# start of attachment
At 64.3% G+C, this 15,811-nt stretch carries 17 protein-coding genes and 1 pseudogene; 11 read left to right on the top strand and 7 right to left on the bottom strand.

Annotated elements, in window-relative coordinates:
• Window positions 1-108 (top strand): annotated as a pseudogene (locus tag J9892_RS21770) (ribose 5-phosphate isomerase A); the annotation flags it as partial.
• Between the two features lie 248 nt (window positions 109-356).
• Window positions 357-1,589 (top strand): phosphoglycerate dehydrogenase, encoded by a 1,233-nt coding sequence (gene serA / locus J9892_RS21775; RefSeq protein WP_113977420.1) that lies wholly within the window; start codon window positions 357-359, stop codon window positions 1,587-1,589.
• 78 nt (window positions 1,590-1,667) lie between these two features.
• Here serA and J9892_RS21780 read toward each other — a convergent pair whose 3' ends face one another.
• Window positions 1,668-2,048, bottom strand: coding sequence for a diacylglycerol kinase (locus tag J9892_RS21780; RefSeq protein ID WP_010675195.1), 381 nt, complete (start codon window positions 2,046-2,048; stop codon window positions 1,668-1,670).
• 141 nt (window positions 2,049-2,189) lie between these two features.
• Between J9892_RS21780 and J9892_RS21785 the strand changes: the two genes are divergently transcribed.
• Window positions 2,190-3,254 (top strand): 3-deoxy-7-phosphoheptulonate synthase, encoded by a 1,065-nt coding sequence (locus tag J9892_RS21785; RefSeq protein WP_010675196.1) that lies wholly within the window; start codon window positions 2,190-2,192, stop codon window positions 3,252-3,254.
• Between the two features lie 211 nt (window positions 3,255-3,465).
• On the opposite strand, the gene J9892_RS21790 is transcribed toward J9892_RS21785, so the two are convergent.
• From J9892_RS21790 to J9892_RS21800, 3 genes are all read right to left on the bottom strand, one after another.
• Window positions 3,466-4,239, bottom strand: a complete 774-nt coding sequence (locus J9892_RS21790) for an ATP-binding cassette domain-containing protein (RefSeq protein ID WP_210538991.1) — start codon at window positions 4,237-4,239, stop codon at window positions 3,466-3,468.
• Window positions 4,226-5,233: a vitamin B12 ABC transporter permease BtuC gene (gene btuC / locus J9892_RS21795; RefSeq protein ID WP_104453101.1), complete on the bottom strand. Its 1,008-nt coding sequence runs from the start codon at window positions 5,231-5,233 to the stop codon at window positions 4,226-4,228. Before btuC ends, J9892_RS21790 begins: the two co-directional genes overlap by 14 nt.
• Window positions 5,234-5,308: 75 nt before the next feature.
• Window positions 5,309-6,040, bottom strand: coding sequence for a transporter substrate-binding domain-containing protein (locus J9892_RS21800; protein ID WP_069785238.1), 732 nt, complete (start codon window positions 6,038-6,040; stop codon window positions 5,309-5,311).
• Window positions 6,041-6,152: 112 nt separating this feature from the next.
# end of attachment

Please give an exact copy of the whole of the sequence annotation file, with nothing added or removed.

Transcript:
At 64.3% G+C, this 15,811-nt stretch carries 17 protein-coding genes and 1 pseudogene; 11 read left to right on the top strand and 7 right to left on the bottom strand.

Annotated elements, in window-relative coordinates:
• Window positions 1-108 (top strand): annotated as a pseudogene (locus tag J9892_RS21770) (ribose 5-phosphate isomerase A); the annotation flags it as partial.
• Between the two features lie 248 nt (window positions 109-356).
• Window positions 357-1,589 (top strand): phosphoglycerate dehydrogenase, encoded by a 1,233-nt coding sequence (gene serA / locus J9892_RS21775; RefSeq protein WP_113977420.1) that lies wholly within the window; start codon window positions 357-359, stop codon window positions 1,587-1,589.
• 78 nt (window positions 1,590-1,667) lie between these two features.
• Here serA and J9892_RS21780 read toward each other — a convergent pair whose 3' ends face one another.
• Window positions 1,668-2,048, bottom strand: coding sequence for a diacylglycerol kinase (locus tag J9892_RS21780; RefSeq protein ID WP_010675195.1), 381 nt, complete (start codon window positions 2,046-2,048; stop codon window positions 1,668-1,670).
• 141 nt (window positions 2,049-2,189) lie between these two features.
• Between J9892_RS21780 and J9892_RS21785 the strand changes: the two genes are divergently transcribed.
• Window positions 2,190-3,254 (top strand): 3-deoxy-7-phosphoheptulonate synthase, encoded by a 1,065-nt coding sequence (locus tag J9892_RS21785; RefSeq protein WP_010675196.1) that lies wholly within the window; start codon window positions 2,190-2,192, stop codon window positions 3,252-3,254.
• Between the two features lie 211 nt (window positions 3,255-3,465).
• On the opposite strand, the gene J9892_RS21790 is transcribed toward J9892_RS21785, so the two are convergent.
• From J9892_RS21790 to J9892_RS21800, 3 genes are all read right to left on the bottom strand, one after another.
• Window positions 3,466-4,239, bottom strand: a complete 774-nt coding sequence (locus J9892_RS21790) for an ATP-binding cassette domain-containing protein (RefSeq protein ID WP_210538991.1) — start codon at window positions 4,237-4,239, stop codon at window positions 3,466-3,468.
• Window positions 4,226-5,233: a vitamin B12 ABC transporter permease BtuC gene (gene btuC / locus J9892_RS21795; RefSeq protein ID WP_104453101.1), complete on the bottom strand. Its 1,008-nt coding sequence runs from the start codon at window positions 5,231-5,233 to the stop codon at window positions 4,226-4,228. Before btuC ends, J9892_RS21790 begins: the two co-directional genes overlap by 14 nt.
• Window positions 5,234-5,308: 75 nt before the next feature.
• Window positions 5,309-6,040, bottom strand: coding sequence for a transporter substrate-binding domain-containing protein (locus J9892_RS21800; protein ID WP_069785238.1), 732 nt, complete (start codon window positions 6,038-6,040; stop codon window positions 5,309-5,311).
• Window positions 6,041-6,152: 112 nt separating this feature from the next.